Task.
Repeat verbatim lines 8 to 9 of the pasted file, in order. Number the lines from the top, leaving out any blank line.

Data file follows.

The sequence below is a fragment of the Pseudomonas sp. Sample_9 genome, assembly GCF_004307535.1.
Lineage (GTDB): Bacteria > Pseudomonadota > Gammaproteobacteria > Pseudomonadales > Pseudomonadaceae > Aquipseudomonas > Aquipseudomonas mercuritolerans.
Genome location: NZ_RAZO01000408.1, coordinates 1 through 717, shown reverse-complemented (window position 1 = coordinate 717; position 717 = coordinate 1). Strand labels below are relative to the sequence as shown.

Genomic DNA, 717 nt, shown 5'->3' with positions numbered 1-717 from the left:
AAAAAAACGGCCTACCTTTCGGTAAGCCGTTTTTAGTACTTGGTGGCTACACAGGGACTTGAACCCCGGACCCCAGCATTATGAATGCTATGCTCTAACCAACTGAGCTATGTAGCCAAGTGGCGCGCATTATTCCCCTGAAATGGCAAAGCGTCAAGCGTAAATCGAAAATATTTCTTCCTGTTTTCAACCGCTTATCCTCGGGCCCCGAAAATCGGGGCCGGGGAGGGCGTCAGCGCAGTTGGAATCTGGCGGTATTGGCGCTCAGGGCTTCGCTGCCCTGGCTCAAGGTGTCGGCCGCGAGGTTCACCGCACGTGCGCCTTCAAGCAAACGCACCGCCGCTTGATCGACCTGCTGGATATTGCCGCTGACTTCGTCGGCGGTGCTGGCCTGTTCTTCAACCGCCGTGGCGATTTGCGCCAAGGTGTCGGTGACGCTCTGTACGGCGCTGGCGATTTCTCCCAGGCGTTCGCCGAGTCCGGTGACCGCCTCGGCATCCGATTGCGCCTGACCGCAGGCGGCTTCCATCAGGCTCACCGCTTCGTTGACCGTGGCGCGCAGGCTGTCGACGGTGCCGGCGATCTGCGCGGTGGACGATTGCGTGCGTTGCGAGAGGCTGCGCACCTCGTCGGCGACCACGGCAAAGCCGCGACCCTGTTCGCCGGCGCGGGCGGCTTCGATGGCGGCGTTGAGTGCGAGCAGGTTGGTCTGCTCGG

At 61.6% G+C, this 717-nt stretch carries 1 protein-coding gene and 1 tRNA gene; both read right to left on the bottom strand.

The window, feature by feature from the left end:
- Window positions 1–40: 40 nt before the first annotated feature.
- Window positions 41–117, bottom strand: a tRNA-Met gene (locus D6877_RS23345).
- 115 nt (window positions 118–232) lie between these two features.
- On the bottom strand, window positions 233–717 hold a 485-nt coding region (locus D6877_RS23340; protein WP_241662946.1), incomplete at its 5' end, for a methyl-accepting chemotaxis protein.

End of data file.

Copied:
- Window positions 1–40: 40 nt before the first annotated feature.
- Window positions 41–117, bottom strand: a tRNA-Met gene (locus D6877_RS23345).